The opinion of the court was delivered by: MORGAN
On January 3, 1957, this court granted an order, ex-parte, of taking, pursuant to the language of section 258a of Title 40 U.S.C.A., of certain Indian land, known as the Allegheny reservation and occupied by the Six Nations; based upon the verified assertion of the Secretary of War that a survey of such lands and others would be necessary for the construction of the Kinzua dam.
Under the statutes of the United States, the court had the inherent power and right to grant an order of taking of possession without notice. If any person who claimed an interest in the fee or any portion thereof of said land was aggrieved thereby, such person had the right to answer within twenty days such order and litigate the question of title. Rule 71A(e) Federal Rules of Civil Procedure, 28 U.S.C.A. While the last sentence of this Rule reads, 'No other pleading or motion asserting any additional defense or objection shall be allowed', notice was required to give an opportunity to the Six Nations to formally present its argument. The original informality of the appearance was dispensed with on oral argument on January 8, 1957, when counsel agreed to file such written motion and memorandum as they might be advised, as soon as possible. In the meantime, at the oral request of the court, it was agreed that the engineers would not enter until this decision was rendered, and then only if it were favorable to the petitioner.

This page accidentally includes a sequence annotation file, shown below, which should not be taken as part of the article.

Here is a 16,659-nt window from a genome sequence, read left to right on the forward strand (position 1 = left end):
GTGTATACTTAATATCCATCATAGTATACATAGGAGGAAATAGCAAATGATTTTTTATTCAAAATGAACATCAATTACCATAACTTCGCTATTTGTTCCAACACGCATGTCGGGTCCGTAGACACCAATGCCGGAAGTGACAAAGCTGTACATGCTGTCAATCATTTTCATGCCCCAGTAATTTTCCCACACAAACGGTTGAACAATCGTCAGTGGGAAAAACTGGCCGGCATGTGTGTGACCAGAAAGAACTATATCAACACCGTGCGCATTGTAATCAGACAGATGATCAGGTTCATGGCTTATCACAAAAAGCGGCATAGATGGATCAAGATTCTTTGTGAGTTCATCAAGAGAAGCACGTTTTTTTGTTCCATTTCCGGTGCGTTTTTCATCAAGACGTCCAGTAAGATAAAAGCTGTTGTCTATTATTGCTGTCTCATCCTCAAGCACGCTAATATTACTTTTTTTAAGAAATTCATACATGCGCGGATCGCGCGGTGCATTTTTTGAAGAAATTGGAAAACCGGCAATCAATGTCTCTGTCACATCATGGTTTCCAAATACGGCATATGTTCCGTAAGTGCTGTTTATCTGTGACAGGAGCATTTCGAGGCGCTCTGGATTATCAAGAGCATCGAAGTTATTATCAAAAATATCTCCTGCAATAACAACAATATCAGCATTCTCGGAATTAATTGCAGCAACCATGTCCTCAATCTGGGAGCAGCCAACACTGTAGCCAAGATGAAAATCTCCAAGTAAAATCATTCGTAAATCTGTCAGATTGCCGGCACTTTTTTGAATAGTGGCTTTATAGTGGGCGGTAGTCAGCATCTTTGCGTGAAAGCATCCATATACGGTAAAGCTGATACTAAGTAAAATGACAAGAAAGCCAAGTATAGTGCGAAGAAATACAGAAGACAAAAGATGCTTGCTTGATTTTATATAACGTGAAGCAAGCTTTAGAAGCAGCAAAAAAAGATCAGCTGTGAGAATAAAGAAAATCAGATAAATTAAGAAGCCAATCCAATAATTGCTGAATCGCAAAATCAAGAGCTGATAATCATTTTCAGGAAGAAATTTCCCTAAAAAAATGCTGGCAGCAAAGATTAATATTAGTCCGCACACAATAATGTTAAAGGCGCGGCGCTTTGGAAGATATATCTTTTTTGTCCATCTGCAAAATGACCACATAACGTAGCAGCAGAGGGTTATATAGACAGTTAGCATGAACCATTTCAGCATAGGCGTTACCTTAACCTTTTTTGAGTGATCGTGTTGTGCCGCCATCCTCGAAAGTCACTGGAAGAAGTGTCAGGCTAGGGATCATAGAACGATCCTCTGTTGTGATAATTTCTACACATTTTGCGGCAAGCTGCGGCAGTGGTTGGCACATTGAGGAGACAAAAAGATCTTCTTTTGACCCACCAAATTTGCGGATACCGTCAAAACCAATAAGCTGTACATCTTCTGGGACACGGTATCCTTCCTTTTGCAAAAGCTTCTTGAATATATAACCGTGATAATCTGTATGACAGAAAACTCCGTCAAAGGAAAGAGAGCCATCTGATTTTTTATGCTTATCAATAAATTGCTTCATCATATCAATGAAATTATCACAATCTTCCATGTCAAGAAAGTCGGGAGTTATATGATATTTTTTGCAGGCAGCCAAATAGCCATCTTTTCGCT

Counsel on each side complied, and the attorney for the defendant filed a motion to vacate, asserting that the motion was timely made. As to that point, there is no dispute.